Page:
Monday, February 16, 2009


Okay, so my idea of getting back to this in a ‘day or two’ was somewhat optimistic, but at least the comments beat me to the punch!

Before I attempt to rationalise all this away, I should point out that while my back certainly still gives me trouble, that day saw a rather sudden improvement – up until that day, I had spent a rather unfun two or three months having to carefully deliberate whether to sit down or not, such was the discomfort involved. As you can imagine, it was a pretty miserable time – the initial two months of physiotherapy had limited success, and I had been told it was the only treatment available. Which brings me to the first important point to be aware of – not only did I want it to work, I felt at the time that I needed it to work,

I’ve never found anecdotal evidence particularly compelling, whether it was people on TV effusing about alien encounters, or friends recounting their religious experiences, but the very sudden improvement of my grandfather was something I couldn’t ignore. Looking back, I should have paid more attention to the fact that I visited him in the hospital before the operation; at the start of his recovery, and just because I wasn’t around to witness it, it didn’t mean that his improvement wasn’t gradual. I still believe the story of his sudden recovery was accurate, as the visit to the healer may have lifted his spirit, but I’m inclined to believe that the heavy lifting was done by the conventional treatment he received.

In the waiting area, the amazing testimonies from once desperate people told in earnest, hushed tones served to bolster my preconditioning (“if it works for these desperate cases, surely it’ll work for me too”), and the sheer volume of patients – both physically present and cited as referees – was also encouraging. I can only imagine that amusement caused by the bizarre surroundings of a farm-shed hastily converted into an operating theatre contributed to the overall “flood of endorphins or some mildly hypnotic analgesic” that Jason alluded to in the comments.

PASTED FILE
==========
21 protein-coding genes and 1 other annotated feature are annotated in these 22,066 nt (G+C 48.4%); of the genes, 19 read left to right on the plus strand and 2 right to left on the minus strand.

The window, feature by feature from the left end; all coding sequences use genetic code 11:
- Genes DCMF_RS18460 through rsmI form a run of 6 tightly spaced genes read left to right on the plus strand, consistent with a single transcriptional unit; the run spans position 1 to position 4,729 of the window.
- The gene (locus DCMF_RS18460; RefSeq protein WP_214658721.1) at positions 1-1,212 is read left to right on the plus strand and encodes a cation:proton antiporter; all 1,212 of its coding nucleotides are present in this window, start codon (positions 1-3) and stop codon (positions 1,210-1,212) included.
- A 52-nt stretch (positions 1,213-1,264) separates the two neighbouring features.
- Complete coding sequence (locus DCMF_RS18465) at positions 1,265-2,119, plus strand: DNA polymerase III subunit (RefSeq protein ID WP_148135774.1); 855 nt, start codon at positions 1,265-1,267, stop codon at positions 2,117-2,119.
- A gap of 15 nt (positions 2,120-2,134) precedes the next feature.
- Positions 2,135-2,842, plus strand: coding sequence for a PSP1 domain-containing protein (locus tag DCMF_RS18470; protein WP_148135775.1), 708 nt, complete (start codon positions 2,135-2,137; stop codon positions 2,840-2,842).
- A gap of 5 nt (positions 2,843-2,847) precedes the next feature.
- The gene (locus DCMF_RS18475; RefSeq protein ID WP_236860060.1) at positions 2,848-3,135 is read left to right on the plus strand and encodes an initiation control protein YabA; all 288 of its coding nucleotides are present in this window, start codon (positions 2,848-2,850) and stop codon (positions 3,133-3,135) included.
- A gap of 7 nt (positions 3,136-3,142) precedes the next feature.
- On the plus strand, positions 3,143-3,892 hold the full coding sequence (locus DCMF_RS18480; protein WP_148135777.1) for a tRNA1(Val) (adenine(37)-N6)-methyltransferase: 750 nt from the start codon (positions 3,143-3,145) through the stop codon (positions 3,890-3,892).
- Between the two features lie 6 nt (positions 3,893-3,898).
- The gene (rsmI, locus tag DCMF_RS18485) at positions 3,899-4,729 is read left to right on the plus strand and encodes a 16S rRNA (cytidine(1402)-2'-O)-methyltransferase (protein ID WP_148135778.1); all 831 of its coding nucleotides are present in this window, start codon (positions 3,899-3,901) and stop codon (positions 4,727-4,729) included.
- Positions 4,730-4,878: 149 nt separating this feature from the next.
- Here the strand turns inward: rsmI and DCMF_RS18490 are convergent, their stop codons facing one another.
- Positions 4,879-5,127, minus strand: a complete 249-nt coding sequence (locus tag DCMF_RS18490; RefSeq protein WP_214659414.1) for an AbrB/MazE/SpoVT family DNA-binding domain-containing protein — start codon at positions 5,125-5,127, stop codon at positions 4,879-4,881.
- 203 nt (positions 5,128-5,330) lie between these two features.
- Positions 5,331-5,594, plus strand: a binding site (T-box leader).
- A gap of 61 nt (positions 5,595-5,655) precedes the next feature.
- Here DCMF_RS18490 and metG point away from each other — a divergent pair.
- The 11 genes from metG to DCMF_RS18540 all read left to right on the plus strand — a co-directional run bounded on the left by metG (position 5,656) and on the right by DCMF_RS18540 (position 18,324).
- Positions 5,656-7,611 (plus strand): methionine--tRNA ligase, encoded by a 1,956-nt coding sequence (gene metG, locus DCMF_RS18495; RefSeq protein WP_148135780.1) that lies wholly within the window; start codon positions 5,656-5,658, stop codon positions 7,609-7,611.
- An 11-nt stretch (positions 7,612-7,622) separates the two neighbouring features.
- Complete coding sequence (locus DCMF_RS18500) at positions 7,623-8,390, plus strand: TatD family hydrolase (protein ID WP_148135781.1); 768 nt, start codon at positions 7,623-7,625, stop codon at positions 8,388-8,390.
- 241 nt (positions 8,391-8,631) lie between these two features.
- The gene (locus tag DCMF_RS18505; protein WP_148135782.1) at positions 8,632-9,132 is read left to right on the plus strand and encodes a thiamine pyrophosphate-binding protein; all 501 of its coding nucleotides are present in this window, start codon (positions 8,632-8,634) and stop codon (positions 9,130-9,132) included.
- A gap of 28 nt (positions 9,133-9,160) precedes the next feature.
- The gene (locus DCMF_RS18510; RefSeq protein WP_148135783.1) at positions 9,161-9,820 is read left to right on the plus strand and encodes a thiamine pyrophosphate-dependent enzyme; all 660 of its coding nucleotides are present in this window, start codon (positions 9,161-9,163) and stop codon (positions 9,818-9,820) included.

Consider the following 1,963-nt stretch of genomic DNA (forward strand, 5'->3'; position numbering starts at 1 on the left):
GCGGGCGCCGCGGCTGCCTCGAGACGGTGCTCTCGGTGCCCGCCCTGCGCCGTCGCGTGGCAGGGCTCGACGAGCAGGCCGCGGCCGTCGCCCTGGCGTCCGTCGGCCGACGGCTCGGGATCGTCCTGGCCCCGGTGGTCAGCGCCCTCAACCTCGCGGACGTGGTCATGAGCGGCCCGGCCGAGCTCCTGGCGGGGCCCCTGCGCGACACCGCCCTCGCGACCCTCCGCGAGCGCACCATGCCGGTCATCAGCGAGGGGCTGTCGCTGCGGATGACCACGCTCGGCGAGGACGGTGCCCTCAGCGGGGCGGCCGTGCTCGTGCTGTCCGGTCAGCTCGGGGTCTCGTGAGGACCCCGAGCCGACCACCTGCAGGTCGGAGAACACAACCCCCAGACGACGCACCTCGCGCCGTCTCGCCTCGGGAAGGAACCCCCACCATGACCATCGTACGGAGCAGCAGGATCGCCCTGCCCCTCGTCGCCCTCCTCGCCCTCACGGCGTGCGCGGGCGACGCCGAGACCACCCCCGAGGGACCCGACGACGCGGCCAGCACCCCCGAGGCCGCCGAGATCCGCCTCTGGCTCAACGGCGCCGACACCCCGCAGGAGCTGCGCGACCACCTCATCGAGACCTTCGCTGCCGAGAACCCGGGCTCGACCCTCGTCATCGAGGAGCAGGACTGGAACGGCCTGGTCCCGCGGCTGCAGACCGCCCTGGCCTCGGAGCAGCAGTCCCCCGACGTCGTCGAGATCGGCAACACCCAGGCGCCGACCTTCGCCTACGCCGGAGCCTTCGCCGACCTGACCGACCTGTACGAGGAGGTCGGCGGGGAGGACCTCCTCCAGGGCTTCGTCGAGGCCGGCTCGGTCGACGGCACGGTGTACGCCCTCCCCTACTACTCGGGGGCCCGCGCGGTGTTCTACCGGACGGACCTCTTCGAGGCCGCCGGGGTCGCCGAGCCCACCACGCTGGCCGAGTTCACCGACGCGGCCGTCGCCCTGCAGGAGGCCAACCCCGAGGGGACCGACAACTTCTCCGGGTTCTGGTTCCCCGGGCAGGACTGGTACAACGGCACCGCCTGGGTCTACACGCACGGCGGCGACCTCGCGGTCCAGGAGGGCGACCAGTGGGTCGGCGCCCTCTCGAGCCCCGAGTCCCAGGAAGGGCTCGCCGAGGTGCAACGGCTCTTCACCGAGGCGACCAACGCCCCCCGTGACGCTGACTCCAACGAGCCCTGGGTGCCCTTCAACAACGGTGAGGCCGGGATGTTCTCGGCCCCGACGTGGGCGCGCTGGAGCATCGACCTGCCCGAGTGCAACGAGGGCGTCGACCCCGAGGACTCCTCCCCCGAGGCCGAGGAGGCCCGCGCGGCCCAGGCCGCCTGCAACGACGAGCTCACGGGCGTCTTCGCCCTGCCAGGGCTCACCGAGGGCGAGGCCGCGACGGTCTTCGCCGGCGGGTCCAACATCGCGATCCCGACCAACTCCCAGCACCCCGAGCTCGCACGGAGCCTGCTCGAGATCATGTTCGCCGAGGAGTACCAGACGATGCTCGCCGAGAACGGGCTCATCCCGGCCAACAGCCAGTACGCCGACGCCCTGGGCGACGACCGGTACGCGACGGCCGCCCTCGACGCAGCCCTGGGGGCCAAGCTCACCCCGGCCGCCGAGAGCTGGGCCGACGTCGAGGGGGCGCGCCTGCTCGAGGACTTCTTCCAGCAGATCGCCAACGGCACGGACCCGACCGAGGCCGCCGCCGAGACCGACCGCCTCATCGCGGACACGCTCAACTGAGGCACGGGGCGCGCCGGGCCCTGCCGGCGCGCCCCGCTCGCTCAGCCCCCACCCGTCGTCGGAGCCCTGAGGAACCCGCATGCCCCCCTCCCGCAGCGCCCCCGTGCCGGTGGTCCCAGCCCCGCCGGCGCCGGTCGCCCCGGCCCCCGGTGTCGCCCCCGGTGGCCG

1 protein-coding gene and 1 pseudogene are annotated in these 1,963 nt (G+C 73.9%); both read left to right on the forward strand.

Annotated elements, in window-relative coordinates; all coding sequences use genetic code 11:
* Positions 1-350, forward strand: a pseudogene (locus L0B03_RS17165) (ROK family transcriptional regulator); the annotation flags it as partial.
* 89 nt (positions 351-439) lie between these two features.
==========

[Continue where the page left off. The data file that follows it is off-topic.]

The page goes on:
After a week or two of imagining what he looked like, and a half-hour of listening to his pithy mutterings behind the partition, my sense of wonder was bombarded when I finally came face to face with the healer-man. Not only was his appearance novel, but the way he conducted himself threw me off – particularly when he disappeared behind me for a few moments, only to begin with the vigorous prodding and manipulation.

I’m inclined to believe that what he was doing was chiropractic – the spinal manipulations seemed (at the time, and even in retrospect) far too specific and expertly administered to be for show, but I’m inclined to believe that there was a placebo effect surrounding the encounter, which encouraged me to push myself beyond my established and rather limited comfort zone of spine-extension, which surely contributed.

It saddens me to contemplate that the modern day, über-sceptical Sully would never go to such an establishment, and I can envision myself scoffing at the deluded fools who went along and enjoyed their placebo effects while I suffered on with a somewhat masochistic-pride. It’s possible that if the guy positioned himself as a certified chiropractor, I’d give it a whirl, but if you told me what I heard two years ago, I’m pretty sure I know what the response would be: